2011 Rare Disease Champion Finalist
2011 Rare Disease Champion Finalist

Derrick Coleman – UCLA

Derrick Coleman’s mom was concerned when his speech wasn’t progressing. She was right to be concerned since it was determined that Derrick was almost completely deaf. A missing gene was to blame. As a result, Derrick was fitted for hearing aids.

“I was a shy kid,” Derrick explains. “I wasn’t very outgoing.”

Derrick started to dabble in sports, but was met with skepticism by some coaches who wondered how he could hear the plays and follow directions.

“The toughest part really was keeping the hearing aids in and the sweat out,” Coleman says.

He realized that a sweatband in basketball did the trick and he wears a skull cap for football. Only a handful of times has he had a problem and only when he’s hit directly in the helmet have his hearing aids fallen out.

His lack of hearing hasn’t hindered Coleman in the least little bit. He was UCLA’s second leading rusher this past season as a junior. Coleman has to pay close attention to the quarterback and reads lips.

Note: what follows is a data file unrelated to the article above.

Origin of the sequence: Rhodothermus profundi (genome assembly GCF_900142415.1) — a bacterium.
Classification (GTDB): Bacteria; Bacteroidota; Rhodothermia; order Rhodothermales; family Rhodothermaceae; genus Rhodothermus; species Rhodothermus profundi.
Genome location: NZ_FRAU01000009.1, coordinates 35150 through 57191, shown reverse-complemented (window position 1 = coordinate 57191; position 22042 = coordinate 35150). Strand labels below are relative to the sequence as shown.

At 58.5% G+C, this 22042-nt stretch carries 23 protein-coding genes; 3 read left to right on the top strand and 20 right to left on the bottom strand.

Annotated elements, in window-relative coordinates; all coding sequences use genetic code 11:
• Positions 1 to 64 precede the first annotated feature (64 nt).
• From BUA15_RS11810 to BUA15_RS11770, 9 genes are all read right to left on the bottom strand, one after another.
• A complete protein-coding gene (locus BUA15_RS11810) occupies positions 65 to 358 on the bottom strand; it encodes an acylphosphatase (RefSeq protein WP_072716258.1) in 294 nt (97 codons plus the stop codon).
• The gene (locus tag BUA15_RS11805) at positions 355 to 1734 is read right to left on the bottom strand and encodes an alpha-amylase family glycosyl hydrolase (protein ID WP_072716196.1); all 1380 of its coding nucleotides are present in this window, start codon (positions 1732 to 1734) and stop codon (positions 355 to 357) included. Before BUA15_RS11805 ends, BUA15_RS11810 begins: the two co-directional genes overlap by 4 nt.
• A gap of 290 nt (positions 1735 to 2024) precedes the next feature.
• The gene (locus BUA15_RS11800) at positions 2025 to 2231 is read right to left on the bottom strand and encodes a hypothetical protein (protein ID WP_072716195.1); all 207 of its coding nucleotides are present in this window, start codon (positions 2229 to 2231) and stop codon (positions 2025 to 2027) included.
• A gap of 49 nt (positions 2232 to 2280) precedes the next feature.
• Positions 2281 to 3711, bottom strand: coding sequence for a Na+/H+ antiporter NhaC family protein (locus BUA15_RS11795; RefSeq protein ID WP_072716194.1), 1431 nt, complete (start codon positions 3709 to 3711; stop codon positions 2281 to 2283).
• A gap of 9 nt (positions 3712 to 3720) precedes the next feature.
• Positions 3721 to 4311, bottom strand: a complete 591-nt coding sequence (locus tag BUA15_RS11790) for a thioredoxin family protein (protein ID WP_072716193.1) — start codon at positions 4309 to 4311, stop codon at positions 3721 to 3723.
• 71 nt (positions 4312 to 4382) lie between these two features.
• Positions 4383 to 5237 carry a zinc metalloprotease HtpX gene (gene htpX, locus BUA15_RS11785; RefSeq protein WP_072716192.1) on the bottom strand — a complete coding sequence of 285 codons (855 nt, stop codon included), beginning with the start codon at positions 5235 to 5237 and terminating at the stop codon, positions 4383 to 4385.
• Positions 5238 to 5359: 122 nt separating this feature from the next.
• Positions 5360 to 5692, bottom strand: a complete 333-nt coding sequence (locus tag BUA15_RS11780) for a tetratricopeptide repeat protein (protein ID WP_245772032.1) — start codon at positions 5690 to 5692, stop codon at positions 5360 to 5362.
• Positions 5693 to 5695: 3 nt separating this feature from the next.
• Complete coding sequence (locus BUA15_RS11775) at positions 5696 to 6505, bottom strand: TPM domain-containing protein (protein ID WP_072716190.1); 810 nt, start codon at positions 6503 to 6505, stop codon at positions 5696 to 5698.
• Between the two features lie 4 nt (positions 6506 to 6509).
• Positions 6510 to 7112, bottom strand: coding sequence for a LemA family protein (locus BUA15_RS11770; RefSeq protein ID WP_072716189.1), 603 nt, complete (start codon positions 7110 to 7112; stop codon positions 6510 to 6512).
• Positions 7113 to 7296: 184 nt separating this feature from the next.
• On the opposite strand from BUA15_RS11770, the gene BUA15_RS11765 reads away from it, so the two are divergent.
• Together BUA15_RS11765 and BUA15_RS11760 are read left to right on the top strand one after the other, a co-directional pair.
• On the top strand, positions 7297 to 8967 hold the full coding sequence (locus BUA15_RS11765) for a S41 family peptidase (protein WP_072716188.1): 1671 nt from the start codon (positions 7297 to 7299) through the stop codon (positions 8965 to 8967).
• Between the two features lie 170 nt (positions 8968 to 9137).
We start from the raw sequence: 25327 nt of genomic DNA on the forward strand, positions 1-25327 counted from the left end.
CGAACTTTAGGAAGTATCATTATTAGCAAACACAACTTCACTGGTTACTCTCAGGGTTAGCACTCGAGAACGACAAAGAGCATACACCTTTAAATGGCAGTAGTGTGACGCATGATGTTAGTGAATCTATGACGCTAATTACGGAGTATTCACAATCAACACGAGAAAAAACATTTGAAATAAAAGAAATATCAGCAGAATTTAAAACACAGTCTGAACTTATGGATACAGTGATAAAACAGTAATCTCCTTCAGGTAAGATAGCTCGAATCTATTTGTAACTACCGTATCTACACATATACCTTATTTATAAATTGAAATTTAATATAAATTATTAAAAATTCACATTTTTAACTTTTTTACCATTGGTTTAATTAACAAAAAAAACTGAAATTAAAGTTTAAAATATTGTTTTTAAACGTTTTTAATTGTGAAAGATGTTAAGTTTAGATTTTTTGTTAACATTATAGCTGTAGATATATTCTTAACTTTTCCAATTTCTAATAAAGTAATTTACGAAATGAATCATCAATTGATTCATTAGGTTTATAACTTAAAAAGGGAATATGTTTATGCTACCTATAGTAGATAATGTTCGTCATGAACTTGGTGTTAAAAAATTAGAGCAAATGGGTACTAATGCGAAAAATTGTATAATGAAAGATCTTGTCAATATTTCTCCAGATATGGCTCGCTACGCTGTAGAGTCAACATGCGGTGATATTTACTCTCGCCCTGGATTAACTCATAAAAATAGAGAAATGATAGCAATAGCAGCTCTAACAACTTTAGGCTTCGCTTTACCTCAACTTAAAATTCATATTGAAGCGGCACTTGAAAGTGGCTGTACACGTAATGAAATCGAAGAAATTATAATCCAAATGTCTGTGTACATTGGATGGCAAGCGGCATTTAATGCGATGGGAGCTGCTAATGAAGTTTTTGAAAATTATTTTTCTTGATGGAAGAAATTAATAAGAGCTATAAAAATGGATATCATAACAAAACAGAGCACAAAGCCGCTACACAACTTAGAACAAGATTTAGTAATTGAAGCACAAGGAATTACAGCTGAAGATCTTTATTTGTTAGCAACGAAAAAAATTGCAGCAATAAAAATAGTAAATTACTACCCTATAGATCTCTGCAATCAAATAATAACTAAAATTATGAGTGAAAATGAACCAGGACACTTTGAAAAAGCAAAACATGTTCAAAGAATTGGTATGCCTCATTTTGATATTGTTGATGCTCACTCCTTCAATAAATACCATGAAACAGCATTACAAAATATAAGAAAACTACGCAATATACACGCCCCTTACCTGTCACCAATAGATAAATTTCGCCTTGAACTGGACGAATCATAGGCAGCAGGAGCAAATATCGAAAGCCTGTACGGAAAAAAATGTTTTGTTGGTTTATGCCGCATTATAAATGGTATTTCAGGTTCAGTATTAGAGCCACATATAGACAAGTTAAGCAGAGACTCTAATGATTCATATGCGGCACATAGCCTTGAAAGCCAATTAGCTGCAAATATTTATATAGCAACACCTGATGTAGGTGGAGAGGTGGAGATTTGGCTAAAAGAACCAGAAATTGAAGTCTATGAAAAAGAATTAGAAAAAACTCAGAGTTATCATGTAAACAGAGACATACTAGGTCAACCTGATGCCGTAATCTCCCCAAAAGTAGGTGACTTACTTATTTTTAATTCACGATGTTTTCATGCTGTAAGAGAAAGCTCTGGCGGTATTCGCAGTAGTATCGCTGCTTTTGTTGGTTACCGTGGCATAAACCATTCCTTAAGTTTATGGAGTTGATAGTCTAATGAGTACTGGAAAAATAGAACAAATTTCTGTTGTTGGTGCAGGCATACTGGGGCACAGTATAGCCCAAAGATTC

“Everyone knows I have to be right in front of him in the huddle,” Coleman says. “I try to interact with my quarterback a lot so I can learn his speech patterns.”

Lining up behind the quarterback, he can’t always hear the count, but says his motto is ‘don’t move until he moves.’ Coleman says when he was a kid, he used to be embarrassed by the hearing aids. Now he embraces it.

“No one is perfect,” he says. “Some people wear glasses because their vision isn’t perfect. I wear hearing aids.”

Coleman knows he can be a role model and ever since his sophomore year of high school, he’s spoken to groups about the challenges he’s faced.

“My message is ‘there’s no excuse as to why they can’t succeed,’” Coleman says. “If I can do it, they too can do it.”

In fact, Coleman is convinced that he’s a better athlete because of his hearing loss. He says he’s had to work twice as hard to get to where he is. His story serves as an inspiration to his peers - he just hopes they are listening.


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